from Ho Chi Minh City, Vietnam….heading northwards
A smallish hill rises steeply in silhouette from the vast flat rice paddy plain. But it’s the background that grabs my attention and takes my breath away. The black night merges into indigo blue and a stunning display of deep pink and purple grandeur sweeps across the sky. Never before have I witnessed such a rich sunrise. Raw beauty. An exclamation of praise.
The colours faded and the sky lightened, revealing surprises and prompting reminiscences.
“Look Mama! I still like seeing water buffalo wallowing in the mud.”
“Look at that Mum. It looks like the Plain of Jars.” Only this time the huge boulders dotting the landscape were not manmade.
“Look at that Mama! It looks like the Killing Fields.” Will every leafy orchard be doomed to be such a grim reminder for Tgirl4?
Peering through the other window we’d have thought we were not in Cambodia or Laos, but in Mexico. Cacti struggled up out of sandy soil and square concrete houses stood in clusters. Although they appeared flat-roofed, the roofs actually sloped down at the back, disguised by uniformly high sides of the houses.
Were we really in Vietnam?
Ah yes, we were. Conical hats on almost every head set these rice paddies apart from all the others we have seen, journeyed past, walked through. But like the others, these ones were being tended by bent-in-half women, and had boys and men leading oxen along the raised dirt paths separating one paddy from the next.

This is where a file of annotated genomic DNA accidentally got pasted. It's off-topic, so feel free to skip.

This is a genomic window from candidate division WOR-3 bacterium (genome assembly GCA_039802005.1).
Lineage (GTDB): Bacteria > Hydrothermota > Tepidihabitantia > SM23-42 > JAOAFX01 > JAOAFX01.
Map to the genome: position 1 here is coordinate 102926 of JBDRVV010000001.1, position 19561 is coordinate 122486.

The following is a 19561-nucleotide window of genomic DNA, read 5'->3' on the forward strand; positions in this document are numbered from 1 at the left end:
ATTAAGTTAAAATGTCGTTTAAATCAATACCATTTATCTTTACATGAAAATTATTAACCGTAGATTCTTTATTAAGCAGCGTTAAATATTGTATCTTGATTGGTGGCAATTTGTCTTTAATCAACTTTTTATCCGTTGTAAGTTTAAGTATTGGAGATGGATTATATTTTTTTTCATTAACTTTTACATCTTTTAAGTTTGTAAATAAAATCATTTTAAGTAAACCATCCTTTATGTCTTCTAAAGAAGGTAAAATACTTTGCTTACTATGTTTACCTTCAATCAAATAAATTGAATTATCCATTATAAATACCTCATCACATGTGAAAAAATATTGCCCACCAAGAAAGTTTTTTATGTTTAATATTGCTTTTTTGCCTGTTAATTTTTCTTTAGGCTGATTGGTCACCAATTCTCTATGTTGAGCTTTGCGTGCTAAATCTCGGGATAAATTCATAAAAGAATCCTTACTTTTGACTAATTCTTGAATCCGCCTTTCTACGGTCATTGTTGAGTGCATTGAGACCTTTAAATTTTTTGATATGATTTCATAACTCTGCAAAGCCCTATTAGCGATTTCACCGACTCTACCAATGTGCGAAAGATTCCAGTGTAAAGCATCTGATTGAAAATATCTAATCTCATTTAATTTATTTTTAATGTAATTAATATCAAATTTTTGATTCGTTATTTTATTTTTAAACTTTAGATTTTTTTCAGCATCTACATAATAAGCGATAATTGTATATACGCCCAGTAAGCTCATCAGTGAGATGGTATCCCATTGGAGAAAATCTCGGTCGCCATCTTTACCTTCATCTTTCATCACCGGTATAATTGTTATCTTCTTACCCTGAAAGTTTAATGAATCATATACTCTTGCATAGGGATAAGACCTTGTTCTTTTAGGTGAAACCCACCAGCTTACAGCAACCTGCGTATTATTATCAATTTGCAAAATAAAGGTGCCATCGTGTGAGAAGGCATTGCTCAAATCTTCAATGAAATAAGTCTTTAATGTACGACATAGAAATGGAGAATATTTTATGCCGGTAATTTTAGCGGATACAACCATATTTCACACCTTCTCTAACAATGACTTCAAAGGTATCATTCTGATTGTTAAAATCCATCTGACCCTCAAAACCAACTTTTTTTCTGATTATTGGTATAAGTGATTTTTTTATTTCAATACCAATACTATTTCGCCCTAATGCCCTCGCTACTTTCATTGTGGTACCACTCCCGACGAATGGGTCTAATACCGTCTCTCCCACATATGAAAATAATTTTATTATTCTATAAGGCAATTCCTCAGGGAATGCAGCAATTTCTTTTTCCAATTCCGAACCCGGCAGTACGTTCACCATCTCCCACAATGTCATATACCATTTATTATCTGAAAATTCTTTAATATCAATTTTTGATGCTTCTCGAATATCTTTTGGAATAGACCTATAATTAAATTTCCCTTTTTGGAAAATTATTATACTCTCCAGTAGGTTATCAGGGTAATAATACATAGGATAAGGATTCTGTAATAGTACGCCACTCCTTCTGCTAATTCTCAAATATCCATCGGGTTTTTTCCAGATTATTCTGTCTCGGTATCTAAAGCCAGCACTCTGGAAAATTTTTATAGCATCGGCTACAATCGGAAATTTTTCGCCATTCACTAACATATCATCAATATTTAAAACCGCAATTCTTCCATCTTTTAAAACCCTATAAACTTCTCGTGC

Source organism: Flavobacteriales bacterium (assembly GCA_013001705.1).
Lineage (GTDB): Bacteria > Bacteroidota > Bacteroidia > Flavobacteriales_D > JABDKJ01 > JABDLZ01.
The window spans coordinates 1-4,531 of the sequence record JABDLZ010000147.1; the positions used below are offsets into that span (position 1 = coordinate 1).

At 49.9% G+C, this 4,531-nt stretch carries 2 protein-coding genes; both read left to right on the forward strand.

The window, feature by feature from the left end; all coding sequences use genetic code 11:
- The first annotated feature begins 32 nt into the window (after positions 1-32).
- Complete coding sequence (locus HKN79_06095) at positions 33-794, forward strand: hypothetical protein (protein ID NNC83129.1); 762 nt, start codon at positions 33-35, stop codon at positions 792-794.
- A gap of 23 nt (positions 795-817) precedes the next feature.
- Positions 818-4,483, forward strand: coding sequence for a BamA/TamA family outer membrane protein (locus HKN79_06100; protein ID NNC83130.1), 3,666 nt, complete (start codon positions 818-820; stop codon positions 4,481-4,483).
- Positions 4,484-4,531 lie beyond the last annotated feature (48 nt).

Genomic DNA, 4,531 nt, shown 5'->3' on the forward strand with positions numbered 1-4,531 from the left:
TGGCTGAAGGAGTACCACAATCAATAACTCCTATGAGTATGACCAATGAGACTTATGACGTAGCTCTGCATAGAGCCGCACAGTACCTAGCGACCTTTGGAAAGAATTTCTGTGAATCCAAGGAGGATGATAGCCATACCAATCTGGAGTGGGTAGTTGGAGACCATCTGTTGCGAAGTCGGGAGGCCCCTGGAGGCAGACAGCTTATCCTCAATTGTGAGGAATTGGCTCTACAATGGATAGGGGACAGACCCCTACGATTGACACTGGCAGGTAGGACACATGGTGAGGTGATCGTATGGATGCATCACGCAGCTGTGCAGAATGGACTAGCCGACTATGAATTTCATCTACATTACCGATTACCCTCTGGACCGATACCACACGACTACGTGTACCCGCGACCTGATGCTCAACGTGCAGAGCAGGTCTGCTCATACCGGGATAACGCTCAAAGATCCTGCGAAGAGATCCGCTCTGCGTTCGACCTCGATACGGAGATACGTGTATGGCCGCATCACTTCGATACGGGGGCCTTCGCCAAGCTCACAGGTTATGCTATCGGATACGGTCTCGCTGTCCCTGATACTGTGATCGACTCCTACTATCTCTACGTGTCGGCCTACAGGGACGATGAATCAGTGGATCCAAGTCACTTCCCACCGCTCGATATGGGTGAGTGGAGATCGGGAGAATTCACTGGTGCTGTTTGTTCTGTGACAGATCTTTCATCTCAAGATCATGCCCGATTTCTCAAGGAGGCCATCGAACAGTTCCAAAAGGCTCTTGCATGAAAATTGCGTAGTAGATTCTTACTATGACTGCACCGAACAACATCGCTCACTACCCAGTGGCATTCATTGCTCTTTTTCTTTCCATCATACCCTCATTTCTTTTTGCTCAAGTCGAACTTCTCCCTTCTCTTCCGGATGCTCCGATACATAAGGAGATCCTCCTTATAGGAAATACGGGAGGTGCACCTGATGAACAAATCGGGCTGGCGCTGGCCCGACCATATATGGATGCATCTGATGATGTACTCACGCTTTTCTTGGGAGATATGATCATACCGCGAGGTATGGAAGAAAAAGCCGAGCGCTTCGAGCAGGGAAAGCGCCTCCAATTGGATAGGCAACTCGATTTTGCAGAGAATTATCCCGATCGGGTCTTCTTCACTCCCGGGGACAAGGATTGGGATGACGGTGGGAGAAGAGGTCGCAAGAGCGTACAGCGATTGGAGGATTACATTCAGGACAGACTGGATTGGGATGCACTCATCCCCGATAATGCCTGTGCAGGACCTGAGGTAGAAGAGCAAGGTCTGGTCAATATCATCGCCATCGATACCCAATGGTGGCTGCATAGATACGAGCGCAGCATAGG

Variations on this view would continue all day long, all the way to the gentle pink sunset out the other side of the train. It was a view that would be broken by occasional forays through dark tunnels, even less frequent sightings of built-up communities, welcome glimpses of the coast, complete with blue and red fishing boats moored in quiet bays, and colourfully painted concrete tombs standing in the fields as reminders of the past.
On we travel through the darkness, up along the South China Sea coast, a mere 50km away from the Lao border. Northwards, northwards, clickety-clacking along the tracks, the carriages swaying from side to side.